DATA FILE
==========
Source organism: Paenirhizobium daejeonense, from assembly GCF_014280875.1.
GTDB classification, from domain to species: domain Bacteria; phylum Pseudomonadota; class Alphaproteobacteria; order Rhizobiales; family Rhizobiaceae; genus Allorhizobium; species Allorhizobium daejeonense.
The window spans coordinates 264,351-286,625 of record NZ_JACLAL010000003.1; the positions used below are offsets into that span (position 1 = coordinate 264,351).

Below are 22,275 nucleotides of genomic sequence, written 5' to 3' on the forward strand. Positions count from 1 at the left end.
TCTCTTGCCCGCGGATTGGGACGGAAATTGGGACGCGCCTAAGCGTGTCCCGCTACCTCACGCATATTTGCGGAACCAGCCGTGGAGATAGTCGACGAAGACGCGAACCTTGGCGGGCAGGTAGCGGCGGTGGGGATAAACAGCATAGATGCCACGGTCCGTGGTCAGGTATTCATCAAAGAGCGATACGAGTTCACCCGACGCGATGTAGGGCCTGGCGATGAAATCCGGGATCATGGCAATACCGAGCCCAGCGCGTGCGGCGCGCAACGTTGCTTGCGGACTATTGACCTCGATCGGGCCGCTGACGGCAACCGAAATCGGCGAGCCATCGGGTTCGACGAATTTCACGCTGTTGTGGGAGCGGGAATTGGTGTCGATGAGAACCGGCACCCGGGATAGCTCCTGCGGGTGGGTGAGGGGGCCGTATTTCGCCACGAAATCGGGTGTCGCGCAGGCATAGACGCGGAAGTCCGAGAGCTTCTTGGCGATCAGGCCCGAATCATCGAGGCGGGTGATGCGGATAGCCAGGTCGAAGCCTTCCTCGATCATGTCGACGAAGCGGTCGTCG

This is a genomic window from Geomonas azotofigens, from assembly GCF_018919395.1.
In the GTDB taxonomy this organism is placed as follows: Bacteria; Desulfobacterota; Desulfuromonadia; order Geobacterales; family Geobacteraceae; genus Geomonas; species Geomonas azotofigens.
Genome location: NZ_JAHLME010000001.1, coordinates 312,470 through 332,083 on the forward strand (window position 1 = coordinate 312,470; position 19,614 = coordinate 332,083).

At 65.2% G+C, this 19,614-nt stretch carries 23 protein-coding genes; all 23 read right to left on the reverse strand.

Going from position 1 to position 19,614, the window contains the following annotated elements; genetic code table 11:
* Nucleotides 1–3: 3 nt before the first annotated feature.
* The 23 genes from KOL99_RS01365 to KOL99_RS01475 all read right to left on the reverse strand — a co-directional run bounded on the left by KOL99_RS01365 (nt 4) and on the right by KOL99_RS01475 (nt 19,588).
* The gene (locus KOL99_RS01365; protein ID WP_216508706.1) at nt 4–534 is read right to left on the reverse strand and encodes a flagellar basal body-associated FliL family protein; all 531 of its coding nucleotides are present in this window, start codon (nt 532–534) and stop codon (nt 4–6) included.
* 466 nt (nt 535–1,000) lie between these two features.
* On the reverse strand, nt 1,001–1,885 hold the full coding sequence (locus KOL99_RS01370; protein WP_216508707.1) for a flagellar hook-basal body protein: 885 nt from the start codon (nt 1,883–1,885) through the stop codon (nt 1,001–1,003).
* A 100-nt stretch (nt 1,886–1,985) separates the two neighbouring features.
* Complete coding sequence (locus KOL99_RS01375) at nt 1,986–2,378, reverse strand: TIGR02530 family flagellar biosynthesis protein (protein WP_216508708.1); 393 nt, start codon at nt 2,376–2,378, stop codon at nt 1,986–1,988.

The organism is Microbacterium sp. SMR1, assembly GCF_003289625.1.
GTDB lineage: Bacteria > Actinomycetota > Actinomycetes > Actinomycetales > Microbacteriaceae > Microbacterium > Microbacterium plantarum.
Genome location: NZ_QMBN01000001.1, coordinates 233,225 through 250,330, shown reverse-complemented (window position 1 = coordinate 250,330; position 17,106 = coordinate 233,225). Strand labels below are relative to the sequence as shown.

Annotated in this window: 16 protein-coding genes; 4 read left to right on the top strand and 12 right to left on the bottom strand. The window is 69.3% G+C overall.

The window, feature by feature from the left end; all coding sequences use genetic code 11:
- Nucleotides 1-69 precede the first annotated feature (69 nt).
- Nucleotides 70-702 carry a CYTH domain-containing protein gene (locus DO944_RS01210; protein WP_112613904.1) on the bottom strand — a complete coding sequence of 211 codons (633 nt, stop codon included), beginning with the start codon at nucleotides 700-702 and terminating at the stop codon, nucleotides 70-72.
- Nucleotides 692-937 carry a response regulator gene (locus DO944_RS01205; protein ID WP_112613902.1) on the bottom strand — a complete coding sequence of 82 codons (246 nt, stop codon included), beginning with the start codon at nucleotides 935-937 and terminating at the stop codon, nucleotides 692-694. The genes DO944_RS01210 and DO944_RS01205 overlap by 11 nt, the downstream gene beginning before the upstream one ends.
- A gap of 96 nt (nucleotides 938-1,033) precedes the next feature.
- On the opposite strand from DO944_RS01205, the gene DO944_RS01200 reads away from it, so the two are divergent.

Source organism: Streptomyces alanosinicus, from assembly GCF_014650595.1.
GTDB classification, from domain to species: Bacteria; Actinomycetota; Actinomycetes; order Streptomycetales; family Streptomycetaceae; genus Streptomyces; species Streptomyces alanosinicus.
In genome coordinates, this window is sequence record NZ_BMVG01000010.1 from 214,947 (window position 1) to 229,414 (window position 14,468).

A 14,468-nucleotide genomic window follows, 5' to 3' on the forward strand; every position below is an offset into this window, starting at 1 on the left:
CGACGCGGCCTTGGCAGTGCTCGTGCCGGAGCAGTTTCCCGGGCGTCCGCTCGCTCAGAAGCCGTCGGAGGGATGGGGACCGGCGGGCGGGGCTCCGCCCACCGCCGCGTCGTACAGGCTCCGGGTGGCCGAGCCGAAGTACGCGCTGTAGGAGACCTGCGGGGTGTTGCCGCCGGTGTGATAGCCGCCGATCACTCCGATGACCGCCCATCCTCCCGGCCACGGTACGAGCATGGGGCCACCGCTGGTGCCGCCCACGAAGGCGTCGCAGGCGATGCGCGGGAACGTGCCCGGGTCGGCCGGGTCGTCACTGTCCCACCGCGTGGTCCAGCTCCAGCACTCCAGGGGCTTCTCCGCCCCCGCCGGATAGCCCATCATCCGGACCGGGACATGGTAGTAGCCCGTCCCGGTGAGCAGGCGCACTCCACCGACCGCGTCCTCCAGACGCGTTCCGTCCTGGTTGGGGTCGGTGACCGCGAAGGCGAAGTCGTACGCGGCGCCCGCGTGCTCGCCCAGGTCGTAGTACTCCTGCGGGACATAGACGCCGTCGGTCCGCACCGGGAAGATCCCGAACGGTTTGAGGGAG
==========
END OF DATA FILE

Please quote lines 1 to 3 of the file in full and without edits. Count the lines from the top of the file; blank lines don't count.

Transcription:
Source organism: Paenirhizobium daejeonense, from assembly GCF_014280875.1.
GTDB classification, from domain to species: domain Bacteria; phylum Pseudomonadota; class Alphaproteobacteria; order Rhizobiales; family Rhizobiaceae; genus Allorhizobium; species Allorhizobium daejeonense.
The window spans coordinates 264,351-286,625 of record NZ_JACLAL010000003.1; the positions used below are offsets into that span (position 1 = coordinate 264,351).